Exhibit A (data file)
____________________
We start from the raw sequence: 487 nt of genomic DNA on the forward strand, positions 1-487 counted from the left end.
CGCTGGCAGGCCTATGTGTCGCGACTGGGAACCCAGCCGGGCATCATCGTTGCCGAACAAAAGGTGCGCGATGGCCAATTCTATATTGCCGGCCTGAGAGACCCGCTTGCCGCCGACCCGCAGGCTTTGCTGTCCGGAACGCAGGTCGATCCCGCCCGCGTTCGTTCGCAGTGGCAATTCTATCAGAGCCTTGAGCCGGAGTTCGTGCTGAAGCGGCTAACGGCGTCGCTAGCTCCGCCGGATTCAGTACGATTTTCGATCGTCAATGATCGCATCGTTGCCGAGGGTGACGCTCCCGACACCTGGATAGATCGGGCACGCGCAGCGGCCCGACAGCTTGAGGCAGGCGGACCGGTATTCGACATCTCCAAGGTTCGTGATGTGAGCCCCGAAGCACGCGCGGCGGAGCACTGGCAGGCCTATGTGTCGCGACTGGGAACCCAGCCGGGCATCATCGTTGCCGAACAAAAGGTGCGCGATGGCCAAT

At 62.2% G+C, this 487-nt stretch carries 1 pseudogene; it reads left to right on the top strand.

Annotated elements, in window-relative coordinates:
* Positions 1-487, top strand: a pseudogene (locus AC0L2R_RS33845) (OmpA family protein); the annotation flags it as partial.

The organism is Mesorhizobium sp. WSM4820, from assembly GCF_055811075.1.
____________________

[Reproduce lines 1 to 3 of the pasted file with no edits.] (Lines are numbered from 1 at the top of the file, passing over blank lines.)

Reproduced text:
We start from the raw sequence: 487 nt of genomic DNA on the forward strand, positions 1-487 counted from the left end.
CGCTGGCAGGCCTATGTGTCGCGACTGGGAACCCAGCCGGGCATCATCGTTGCCGAACAAAAGGTGCGCGATGGCCAATTCTATATTGCCGGCCTGAGAGACCCGCTTGCCGCCGACCCGCAGGCTTTGCTGTCCGGAACGCAGGTCGATCCCGCCCGCGTTCGTTCGCAGTGGCAATTCTATCAGAGCCTTGAGCCGGAGTTCGTGCTGAAGCGGCTAACGGCGTCGCTAGCTCCGCCGGATTCAGTACGATTTTCGATCGTCAATGATCGCATCGTTGCCGAGGGTGACGCTCCCGACACCTGGATAGATCGGGCACGCGCAGCGGCCCGACAGCTTGAGGCAGGCGGACCGGTATTCGACATCTCCAAGGTTCGTGATGTGAGCCCCGAAGCACGCGCGGCGGAGCACTGGCAGGCCTATGTGTCGCGACTGGGAACCCAGCCGGGCATCATCGTTGCCGAACAAAAGGTGCGCGATGGCCAAT

At 62.2% G+C, this 487-nt stretch carries 1 pseudogene; it reads left to right on the top strand.